This expertise is not often put forward and yet 3D printer manufacturers also have to ensure efficient use of their software in order to enable an appropriate 3D Printing process.
During SOLIDWORKS WORLD 2019, Stratasys unveiled the new features of its software for FDM technology, designed to facilitate the transformation of CAD files into STL. The software aims to streamline workflow, production times and efficient usage of the AM system. The “Advanced FDM” feature has therefore been integrated to the software to further reach this goal.
The new feature aims at ensuring design intent via intuitive model interaction to rapidly deliver strong, light, and purpose-built parts.
The reality is that the conversion of CAD-to-STL is not that easy and often requires a lot of time. Hat’s why Stratasys aims at removing this complexity through this feature that would accelerate part production while creating light parts with all heir mechanical properties.
The good news is that the feature doesn’t require manual intervention for complex toolpaths – cutting overall programming times for 3D printing.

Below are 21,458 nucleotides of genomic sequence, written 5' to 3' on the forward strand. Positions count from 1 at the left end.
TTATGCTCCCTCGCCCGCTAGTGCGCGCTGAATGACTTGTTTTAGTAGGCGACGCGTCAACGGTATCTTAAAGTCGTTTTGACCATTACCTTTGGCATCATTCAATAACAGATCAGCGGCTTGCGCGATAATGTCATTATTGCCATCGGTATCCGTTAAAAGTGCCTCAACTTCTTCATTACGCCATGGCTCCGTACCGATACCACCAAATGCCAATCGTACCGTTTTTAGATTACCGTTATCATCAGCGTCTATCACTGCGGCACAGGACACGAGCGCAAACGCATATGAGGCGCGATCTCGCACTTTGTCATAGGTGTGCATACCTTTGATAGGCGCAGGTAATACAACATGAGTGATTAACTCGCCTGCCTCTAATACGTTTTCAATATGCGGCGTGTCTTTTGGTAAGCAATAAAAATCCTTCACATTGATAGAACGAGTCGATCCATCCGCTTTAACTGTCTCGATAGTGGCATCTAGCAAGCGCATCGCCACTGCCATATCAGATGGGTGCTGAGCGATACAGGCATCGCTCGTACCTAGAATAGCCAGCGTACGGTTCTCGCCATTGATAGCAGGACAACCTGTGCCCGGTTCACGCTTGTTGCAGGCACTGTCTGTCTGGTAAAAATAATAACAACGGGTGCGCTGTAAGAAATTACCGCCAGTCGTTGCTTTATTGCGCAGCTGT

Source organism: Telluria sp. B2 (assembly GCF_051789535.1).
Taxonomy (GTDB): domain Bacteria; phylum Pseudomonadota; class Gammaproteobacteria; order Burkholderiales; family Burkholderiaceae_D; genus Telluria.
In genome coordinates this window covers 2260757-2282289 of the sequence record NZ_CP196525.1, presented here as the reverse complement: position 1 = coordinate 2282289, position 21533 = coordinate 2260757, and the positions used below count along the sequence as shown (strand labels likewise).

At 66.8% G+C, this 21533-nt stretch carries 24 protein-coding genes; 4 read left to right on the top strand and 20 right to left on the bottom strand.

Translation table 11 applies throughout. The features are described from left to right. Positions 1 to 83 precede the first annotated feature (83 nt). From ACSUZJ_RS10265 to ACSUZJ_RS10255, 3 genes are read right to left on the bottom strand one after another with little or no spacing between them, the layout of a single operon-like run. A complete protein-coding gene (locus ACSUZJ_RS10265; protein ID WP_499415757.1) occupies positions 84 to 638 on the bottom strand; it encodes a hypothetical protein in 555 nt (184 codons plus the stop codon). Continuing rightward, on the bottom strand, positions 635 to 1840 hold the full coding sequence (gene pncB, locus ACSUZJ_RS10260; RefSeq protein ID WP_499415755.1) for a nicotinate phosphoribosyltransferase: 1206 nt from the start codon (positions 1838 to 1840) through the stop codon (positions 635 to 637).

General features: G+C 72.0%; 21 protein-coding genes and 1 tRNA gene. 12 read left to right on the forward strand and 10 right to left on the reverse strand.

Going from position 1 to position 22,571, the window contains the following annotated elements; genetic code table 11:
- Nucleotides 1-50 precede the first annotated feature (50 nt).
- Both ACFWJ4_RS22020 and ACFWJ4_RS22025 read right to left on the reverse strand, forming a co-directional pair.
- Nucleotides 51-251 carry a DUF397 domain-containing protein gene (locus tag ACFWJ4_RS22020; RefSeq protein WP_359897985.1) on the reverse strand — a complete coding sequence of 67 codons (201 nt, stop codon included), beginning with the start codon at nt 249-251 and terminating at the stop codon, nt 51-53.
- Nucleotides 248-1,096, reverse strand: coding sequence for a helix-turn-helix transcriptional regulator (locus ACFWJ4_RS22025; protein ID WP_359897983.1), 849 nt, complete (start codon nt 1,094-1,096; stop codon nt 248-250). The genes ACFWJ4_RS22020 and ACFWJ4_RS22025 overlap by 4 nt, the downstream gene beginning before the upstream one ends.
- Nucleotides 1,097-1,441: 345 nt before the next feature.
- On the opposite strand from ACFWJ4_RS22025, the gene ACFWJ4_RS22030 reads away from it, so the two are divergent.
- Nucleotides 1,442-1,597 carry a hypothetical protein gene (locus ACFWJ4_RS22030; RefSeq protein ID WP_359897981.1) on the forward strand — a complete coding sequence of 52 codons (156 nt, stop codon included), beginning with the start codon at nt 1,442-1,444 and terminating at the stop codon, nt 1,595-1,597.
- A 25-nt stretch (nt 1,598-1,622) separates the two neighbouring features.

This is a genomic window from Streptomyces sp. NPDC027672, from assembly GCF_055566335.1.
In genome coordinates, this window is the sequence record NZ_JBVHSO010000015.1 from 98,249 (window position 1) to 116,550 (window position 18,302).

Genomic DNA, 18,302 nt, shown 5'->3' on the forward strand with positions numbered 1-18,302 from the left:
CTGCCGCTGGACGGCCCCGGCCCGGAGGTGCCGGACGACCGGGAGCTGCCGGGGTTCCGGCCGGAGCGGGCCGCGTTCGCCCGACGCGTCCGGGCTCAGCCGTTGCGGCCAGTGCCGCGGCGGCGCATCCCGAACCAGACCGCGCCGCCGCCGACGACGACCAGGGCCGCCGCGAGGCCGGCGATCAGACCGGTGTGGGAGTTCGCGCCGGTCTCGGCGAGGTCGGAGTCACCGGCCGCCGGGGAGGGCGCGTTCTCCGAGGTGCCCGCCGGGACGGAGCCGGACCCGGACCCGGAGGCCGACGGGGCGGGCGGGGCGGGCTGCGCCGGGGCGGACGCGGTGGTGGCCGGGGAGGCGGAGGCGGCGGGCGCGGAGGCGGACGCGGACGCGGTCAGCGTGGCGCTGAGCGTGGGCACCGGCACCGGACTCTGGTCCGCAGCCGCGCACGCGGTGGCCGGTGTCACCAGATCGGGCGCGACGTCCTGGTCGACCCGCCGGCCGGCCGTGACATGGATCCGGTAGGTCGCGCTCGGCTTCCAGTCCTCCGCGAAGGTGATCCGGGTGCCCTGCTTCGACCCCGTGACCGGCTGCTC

Assigning attributes directly to CAD models, users pinpoint areas of strength and rigidity, control infills, ensure sufficient material around holes with inserts, and avoid seams. Since toolpaths are automatically generated from model assignments, the user can expect to spend significantly less time on part setup, without losing strong, high-quality, purpose-built FDM parts.
“Advanced FDM has proved invaluable in improving our part processing time. When processing a very large number of tools and fixtures in a very time pressured environment, it was crucial to ensure stronger tool areas were correct first time, every time,” said Dave Hewitson, Rapid Prototyping Programmer at McLaren. “Advanced FDM negates the requirement for multiple programs – creating a more streamlined process. It’s also allowed us to more effectively control the structure of end-use car parts, something that was previously very difficult with the solutions we had in hand. This means we can get better parts to the track faster.”
For further information about 3D Printing, follow us on our social networks and subscribe to our newsletter!
Would you like to be featured in the next issue of our digital magazine? Send us an email at email@example.com